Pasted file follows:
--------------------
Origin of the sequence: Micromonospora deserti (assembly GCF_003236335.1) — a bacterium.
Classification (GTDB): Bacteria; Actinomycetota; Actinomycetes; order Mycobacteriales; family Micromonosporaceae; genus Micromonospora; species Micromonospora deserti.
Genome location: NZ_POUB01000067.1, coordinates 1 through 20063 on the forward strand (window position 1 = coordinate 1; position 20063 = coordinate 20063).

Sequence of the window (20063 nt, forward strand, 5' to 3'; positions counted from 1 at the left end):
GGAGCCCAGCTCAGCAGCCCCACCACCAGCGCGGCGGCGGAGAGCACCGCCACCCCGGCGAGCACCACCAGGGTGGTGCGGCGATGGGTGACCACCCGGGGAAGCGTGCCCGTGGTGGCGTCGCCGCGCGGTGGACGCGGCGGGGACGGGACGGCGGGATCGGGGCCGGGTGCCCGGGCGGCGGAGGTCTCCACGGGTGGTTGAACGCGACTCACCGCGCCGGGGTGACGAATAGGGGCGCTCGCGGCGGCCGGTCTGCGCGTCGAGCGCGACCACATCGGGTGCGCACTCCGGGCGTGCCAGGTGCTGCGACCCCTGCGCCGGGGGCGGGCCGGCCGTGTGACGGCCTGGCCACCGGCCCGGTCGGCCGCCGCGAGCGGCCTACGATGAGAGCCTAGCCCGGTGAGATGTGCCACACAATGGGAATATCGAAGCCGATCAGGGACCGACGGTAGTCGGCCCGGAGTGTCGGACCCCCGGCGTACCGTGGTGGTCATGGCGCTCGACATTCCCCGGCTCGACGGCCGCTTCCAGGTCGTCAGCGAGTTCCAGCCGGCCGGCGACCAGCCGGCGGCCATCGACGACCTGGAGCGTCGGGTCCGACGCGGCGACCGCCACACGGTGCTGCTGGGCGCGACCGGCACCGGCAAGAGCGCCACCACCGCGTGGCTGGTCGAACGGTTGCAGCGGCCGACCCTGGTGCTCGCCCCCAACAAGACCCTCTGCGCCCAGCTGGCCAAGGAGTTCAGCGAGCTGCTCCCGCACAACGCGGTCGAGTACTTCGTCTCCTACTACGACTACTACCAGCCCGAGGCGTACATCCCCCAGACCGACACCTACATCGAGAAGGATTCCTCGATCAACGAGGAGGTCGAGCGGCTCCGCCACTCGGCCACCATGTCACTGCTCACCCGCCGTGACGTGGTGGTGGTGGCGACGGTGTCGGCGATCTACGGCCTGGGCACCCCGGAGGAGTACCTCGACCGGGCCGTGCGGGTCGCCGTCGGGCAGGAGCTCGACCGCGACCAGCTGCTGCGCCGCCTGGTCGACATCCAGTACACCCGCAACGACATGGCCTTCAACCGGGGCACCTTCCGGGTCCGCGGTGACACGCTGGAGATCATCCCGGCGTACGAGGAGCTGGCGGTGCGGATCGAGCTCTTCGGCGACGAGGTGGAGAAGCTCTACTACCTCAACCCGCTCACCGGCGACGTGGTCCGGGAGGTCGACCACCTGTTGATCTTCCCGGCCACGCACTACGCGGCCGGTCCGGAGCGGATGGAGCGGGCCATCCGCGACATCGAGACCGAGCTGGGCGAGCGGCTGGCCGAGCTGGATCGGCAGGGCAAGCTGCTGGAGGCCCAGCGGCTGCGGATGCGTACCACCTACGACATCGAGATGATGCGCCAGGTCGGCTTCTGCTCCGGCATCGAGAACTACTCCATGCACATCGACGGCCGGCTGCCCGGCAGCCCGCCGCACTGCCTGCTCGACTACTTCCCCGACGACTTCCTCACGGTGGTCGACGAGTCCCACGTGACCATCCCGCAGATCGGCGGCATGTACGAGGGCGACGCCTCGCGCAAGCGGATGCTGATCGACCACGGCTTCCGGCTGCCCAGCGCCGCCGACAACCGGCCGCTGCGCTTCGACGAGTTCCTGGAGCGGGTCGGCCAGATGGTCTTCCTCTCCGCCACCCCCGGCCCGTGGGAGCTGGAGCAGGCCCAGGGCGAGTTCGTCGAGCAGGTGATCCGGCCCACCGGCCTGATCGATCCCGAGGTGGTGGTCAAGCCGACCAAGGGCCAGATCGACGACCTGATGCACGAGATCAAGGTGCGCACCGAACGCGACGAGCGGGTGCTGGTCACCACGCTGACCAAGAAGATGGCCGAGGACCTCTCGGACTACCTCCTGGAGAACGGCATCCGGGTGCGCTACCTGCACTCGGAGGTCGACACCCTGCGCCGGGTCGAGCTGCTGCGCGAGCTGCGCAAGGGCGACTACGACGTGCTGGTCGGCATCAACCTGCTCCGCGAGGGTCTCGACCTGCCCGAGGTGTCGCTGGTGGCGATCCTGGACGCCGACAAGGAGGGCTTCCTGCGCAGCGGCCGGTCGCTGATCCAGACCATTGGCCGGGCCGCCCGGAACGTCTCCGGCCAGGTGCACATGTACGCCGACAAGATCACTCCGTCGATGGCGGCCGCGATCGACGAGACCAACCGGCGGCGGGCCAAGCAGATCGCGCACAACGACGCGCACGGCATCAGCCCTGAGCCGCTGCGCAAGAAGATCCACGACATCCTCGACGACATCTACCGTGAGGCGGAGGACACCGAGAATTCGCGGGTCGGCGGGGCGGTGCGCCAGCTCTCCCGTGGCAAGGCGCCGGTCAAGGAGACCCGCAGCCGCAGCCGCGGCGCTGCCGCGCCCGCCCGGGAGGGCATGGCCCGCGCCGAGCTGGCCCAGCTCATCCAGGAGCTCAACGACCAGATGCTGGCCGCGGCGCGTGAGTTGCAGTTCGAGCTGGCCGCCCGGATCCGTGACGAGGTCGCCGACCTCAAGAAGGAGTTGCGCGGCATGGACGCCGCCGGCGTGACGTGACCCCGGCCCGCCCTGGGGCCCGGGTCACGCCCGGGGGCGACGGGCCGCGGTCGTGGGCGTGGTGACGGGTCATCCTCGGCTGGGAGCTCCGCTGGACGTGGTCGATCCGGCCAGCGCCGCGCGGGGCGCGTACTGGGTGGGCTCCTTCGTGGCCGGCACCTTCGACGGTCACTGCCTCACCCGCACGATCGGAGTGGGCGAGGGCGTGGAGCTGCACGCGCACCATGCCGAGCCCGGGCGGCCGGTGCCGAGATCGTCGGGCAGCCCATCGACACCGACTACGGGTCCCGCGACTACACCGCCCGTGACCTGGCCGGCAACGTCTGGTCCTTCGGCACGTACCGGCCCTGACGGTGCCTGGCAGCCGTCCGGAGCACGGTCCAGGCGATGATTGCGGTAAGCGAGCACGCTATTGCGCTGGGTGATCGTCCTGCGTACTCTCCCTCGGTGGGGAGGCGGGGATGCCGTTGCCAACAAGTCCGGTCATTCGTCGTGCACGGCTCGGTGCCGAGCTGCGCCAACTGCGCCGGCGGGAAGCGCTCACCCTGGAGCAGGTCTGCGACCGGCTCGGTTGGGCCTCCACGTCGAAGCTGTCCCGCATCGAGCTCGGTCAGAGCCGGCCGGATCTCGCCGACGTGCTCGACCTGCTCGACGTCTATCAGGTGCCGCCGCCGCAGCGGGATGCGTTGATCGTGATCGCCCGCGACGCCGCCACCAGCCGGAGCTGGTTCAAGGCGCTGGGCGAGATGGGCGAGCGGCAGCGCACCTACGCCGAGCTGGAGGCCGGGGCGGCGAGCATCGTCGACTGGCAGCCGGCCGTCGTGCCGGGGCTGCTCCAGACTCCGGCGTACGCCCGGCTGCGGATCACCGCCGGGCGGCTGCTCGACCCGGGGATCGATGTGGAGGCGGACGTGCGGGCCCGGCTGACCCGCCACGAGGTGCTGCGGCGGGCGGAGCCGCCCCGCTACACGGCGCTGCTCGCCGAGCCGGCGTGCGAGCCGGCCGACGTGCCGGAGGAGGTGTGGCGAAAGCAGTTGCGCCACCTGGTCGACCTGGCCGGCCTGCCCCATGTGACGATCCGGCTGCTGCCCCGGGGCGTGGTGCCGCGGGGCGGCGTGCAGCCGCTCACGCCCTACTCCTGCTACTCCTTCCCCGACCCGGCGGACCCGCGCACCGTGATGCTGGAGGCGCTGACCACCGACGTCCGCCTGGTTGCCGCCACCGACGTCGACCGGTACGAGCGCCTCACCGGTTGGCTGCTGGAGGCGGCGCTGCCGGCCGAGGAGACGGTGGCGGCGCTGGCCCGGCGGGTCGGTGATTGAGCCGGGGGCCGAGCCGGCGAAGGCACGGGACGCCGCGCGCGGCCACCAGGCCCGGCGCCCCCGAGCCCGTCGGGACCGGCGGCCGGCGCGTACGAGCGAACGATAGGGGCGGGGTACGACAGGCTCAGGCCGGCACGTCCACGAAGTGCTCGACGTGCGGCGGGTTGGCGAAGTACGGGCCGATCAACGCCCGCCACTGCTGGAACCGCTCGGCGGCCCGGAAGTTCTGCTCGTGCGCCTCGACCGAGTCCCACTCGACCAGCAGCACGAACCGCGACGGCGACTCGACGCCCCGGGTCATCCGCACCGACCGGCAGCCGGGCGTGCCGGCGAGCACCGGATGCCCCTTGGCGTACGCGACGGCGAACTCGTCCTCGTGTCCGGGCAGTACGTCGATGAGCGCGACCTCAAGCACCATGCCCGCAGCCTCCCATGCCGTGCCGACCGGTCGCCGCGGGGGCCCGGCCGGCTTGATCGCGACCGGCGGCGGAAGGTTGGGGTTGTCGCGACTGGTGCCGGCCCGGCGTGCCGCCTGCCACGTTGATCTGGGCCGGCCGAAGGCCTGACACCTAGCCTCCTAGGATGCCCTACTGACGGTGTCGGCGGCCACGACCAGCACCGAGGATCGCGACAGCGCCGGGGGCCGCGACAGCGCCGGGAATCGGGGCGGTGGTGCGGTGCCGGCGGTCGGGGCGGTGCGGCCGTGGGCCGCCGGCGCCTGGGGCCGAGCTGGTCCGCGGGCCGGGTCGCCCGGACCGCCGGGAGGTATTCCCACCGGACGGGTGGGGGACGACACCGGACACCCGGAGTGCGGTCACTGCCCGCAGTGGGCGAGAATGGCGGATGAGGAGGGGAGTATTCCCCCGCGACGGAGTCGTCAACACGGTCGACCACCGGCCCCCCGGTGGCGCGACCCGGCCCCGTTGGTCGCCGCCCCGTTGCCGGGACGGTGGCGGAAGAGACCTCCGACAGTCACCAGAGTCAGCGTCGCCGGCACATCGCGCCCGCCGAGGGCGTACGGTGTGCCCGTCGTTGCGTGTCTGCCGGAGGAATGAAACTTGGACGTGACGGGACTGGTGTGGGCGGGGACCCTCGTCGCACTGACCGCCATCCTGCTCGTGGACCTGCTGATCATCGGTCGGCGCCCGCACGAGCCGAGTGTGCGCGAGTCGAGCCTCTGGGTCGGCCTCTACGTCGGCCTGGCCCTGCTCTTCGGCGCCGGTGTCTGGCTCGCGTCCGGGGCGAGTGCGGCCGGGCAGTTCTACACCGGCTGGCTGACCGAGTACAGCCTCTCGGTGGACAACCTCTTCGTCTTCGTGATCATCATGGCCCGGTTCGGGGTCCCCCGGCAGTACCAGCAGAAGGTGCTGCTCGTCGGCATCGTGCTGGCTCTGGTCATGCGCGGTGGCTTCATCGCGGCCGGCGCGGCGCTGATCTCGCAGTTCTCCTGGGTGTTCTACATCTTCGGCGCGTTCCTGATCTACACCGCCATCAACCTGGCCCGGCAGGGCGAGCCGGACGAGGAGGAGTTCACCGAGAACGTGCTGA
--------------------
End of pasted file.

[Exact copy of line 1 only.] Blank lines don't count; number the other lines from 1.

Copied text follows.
Origin of the sequence: Micromonospora deserti (assembly GCF_003236335.1) — a bacterium.